Listen To This Episode (1h7m, mp3, 64kbps)

Subscribe via RSS here, or in any podcast app by searching for “voluntaryist voices”. Support the podcast at Patreon.com/evc or PayPal.me/everythingvoluntary.

Open This Content

Killing the American Meritocracy

The American Dream is under attack like never before—not just the ability to fulfill the dream—but its very concept and history. At the core of the American Dream is the idea of meritocracy. There is no royalty in America, no titles of nobility, no entrenched caste system. You could be born anywhere, to anyone, and still achieve success. It was not just a story. Many real-world examples show exactly this trajectory. Poor children, and sometimes even penniless immigrants, grew up to achieve great success. Some even become titans of industry.

Why then is there such an effort underway to denigrate the idea of meritocracy? It is my belief that those who prefer a centrally planned society to one based on freedom, liberty, and personal achievement are intentionally rewriting history so as to make people believe that so-called “privilege” rather than merit has been the primary factor in achieving success throughout American history. This lie is then combined with the fallacies of communism (such as the labor theory of value and the fixed pie fallacy) in order to bolster the argument for central planning and massive government.

In order to understand the nature of the attacks on our meritocracy, we should start by understanding what a meritocracy is—and what it is not. Some definitions of the word smuggle in the concept of central planning: Merriam-Webster defines it as “a system in which the talented are chosen and moved ahead on the basis of their achievement.” Others try to divorce the concepts of wealth from success: The Cambridge Dictionary defines it as “a social system, society, or organization in which people get success or power because of their abilities, not because of their money or social position.” Neither of these definitions fully explains what meritocracy is as it relates to the American Dream, however, so perhaps a new term is required. I propose we call this the American Meritocracy.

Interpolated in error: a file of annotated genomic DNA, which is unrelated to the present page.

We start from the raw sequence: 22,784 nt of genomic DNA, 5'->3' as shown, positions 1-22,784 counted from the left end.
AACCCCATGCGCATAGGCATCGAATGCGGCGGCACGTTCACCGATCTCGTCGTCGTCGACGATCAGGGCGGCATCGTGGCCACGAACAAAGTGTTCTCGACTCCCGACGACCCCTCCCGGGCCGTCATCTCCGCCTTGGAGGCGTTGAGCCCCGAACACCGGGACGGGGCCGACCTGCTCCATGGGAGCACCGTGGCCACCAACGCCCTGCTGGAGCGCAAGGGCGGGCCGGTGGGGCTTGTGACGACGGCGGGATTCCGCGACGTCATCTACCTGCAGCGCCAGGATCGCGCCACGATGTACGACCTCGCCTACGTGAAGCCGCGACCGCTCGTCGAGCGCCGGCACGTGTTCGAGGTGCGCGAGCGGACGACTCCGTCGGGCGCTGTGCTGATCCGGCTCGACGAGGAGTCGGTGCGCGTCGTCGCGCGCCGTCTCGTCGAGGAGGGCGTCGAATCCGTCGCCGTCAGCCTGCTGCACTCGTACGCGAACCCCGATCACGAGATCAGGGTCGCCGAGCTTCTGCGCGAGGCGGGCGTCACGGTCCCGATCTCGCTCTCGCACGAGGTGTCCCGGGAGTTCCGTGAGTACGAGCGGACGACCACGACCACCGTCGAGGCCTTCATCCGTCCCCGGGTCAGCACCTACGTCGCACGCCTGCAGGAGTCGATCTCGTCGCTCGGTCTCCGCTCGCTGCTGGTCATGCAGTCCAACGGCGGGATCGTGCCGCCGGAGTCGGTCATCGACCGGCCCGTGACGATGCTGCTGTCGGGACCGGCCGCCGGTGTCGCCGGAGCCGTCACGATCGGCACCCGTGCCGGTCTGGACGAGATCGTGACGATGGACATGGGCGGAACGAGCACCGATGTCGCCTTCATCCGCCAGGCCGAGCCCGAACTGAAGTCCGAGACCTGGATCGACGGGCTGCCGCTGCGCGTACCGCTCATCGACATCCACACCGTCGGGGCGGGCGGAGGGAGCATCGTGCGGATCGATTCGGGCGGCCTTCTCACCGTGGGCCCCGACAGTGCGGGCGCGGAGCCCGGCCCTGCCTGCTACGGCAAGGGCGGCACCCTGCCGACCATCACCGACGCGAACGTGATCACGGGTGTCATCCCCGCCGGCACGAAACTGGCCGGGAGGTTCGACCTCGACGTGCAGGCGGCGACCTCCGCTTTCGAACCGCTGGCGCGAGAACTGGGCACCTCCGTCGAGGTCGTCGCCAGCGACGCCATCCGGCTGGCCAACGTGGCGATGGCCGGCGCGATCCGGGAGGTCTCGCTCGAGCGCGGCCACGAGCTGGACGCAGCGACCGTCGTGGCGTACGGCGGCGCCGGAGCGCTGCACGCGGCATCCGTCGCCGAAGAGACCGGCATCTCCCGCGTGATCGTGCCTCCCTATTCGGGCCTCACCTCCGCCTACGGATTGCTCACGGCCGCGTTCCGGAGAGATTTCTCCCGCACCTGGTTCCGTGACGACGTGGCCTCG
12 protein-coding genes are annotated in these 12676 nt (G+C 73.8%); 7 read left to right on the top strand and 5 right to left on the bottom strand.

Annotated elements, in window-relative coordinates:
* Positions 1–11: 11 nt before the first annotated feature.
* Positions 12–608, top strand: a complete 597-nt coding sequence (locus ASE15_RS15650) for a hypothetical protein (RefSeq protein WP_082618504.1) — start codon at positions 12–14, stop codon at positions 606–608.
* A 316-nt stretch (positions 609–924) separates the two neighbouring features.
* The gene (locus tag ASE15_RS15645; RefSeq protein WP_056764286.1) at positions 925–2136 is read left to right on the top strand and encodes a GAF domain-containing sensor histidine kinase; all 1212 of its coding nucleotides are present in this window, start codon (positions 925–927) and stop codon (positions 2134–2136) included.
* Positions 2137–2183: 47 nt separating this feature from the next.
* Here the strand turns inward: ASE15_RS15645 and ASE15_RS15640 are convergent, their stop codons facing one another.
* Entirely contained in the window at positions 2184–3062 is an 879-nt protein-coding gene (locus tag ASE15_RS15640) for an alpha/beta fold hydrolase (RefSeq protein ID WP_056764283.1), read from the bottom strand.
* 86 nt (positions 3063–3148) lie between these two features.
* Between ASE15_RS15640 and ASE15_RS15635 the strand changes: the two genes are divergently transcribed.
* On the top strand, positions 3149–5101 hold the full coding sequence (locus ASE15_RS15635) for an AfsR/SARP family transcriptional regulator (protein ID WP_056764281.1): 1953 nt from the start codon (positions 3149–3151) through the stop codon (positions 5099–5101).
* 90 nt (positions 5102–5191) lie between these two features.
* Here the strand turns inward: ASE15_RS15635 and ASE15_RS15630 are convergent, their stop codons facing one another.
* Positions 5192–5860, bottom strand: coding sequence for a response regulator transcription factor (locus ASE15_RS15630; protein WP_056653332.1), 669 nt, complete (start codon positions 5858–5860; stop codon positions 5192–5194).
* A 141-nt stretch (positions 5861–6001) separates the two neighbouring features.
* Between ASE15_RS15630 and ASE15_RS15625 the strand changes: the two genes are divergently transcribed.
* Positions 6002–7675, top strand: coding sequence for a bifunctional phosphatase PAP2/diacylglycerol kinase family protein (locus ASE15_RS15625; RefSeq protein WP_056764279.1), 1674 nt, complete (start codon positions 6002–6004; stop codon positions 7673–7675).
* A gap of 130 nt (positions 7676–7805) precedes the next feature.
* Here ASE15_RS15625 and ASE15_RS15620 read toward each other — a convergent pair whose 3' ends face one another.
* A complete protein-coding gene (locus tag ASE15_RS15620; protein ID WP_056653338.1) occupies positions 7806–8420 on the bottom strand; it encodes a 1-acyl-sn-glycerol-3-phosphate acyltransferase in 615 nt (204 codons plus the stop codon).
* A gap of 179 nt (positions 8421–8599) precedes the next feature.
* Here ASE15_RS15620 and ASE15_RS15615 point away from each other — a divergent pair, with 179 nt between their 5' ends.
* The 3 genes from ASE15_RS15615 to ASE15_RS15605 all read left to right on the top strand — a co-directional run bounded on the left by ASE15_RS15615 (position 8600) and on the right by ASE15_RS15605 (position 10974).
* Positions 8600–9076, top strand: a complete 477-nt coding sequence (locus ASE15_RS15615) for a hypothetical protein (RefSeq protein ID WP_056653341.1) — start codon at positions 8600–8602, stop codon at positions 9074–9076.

Unlike what some of these other definitions imply, no one is necessarily being selected or moved ahead nor are wealth or social position irrelevant to success. In the American Meritocracy, a free market allows individuals to leverage all of their intelligence, talents, knowledge, wealth, connections, and even luck to get ahead. Those who are successful are correctly regarded as having earned their success, while those who are not successful are rightly considered less ambitious… or worse.

One of the most pernicious fallacies in public discourse today is that someone having wealth represents “inequality” in some meaningful manner. This idea ties in directly with the myth of “privilege” which expands the possible sources of “inequality” to include race, sex, religion, education, and any number of other things depending on who is defining it. The purveyors of the “privilege” doctrine conspicuously fail to explain the myriad success stories involving un-privileged members of society, however; it is as if these achievers do not merit their consideration. They will happily prattle on with anecdotes of the single mother working three jobs while accumulating more credit card debt each month, yet fail to mention the single mothers who save money, start businesses, win awards, and send their kids on to college. If confronted with these inconvenient tales of success, they will hand-wave them away as irrelevant outliers, falling back on statistics that prove little more than that people who are successful tend to be exceptional in many ways.

Behind the fallacy of “privilege” are two fundamental communist doctrines. The first is the labor theory of value, which posits a direct correlation between the value of a good or service and the labor required to produce it. The irrationality of this concept is easily seen in comparing two works of art. Both could be the same size, use the same materials, and take the same amount of time to complete, yet one could be worth millions while the other might be worth little or indeed be judged as truly worthless. The only difference between them is the perceived talent of the artist.